Wednesday, October 9, 2013

such stuff as dreams

Earlier this evening my mom came into my room crying. She's been extremely emotional lately, crying often, and she was concerned tonight about me. She worries about what will happen to me when she's gone, and I would imagine she worries about those last moments--where she'll be, if I'll be there, if she'll be in pain, etc.

"I'd like to be sitting with you, drinking a glass of wine," she said. She hates wine, but I know the sentiment. She wants to meet death on her terms and that is a situation that very few of us are ever afforded. And so I briefly began to look at, for lack of a more pleasant yet concise term, euthanasia. Needless to say that didn't last very long. I like the idea of us both sitting down, saying "enough," and enjoying each others' company as it ends. But she's stubborn and I can't imagine her ever reaching a point where she has had enough. Were she in pain, yes, she would ask for relief, but I don't think she would consider that as accepting death.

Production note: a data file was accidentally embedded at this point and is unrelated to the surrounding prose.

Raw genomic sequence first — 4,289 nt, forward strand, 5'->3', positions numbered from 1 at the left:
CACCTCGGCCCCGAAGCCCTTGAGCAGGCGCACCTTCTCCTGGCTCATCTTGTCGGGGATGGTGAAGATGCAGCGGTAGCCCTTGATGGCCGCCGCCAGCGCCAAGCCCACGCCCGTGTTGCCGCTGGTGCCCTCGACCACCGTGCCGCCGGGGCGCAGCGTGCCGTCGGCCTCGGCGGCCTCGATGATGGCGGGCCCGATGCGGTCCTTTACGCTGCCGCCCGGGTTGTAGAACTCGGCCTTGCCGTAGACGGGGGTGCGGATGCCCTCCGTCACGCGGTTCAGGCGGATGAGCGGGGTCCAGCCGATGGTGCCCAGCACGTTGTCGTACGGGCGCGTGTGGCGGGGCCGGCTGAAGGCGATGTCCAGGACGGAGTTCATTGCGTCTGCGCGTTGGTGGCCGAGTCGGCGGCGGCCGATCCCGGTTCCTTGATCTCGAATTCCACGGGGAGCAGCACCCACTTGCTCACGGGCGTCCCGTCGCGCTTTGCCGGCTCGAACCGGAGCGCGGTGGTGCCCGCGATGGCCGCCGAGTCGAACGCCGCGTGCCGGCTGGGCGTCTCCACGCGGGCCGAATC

It has taken her over a year to come to terms emotionally with her prognosis. She still has moments when she thinks she can "beat" it, but for the most part she acknowledges that this will kill her. It's a sudden wave for her. For me it has been a sea change, the slow ebb of the woman who was my mother.  I've had over a year to grieve, slowly, and in my own (surely unhealthy) way.

After writing the above I decided to look up the origin of the term "sea change." Wikipedia and Shakespeare...what would life be without them?

"Full fathom five thy father lies,
Of his bones are coral made,
Those are pearls that were his eyes,
Nothing of him that doth fade,
But doth suffer a sea-change,
Into something rich and strange,
Sea-nymphs hourly ring his knell,
Hark! Now I hear them, ding-dong, bell."

-From The Tempest Act 1 Scene 2, here. The brief wiki article is here.

Appropriate I think.

Image: John William Waterhouse's "Miranda," 1875.

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